This article caught my eye because I have a handful of friends who have used this drug when they do not have an actual medical need for it. In one of my previous classes I had a group discussion and we argued whether using adderall for study purposes when you do not have an attention disorder is considered academic integrity. It doesn’t specifically give you the answers to your homework, tests, and quizzes, but it gives you an advantage that the average student does not have. CBS actually wrote an article about this subject. I’ll share the link in case you want to check it out.

  3. Audrey Elyse Sakhnovsky

    I was very interested in this post because of an english project I had to do on the study drug in which we had a deliberation with students sharing their opinions on whether or not this use of unprescribed adderall is becoming somewhat of an epidemic in college students. In my opinion, using it to excel in schoolwork is most definitely a form of cheating. Obviously, because there are plenty of people in our generation with a legitimate medical need for this drug, a huge problem is enforcement and regulation of adderall usage in student populations. Anyone thinking about using the drug even as just a study aid, which I obviously advise against, is facing a lot more risks than they would be if they decided to just not take it and have their grade suffer in turn. Here is a link to a website discussing the dangers of taking unprescribed adderall.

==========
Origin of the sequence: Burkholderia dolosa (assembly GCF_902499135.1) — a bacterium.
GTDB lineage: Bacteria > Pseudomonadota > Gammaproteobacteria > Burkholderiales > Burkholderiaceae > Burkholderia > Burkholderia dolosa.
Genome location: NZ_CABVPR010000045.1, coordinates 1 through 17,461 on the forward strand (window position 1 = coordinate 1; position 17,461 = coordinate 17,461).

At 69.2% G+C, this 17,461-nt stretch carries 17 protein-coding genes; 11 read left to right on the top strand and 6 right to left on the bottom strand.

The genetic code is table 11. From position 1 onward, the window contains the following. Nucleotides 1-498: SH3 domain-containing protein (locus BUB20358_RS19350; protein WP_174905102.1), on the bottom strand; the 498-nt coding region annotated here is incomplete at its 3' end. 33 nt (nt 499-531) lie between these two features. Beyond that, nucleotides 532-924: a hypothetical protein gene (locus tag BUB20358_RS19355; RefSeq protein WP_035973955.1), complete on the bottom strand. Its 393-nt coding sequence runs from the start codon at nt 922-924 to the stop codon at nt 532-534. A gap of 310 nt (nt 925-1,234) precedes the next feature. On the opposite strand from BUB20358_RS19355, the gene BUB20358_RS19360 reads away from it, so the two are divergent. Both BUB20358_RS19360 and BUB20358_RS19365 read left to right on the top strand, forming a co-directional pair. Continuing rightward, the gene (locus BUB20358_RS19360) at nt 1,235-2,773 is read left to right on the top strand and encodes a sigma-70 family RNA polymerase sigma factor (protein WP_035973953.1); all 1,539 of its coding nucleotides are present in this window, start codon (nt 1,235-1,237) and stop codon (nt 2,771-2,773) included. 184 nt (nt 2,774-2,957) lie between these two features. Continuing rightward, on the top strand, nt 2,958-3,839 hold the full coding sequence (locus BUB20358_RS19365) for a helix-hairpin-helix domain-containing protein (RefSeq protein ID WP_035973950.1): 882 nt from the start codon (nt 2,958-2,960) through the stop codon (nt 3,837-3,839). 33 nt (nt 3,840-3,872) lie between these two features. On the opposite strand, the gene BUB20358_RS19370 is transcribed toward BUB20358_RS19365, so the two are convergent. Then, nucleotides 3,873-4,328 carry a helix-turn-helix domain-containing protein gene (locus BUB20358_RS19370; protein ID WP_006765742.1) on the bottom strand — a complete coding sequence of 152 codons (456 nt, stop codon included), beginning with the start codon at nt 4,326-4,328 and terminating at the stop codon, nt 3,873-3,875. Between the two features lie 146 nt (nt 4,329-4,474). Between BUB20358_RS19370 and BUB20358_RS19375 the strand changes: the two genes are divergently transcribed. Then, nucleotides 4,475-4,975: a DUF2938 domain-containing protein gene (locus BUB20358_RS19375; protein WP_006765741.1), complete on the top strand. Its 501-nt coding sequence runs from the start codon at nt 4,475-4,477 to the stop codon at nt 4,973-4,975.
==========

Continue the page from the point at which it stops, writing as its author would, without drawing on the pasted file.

4. Abigail Louise Edwards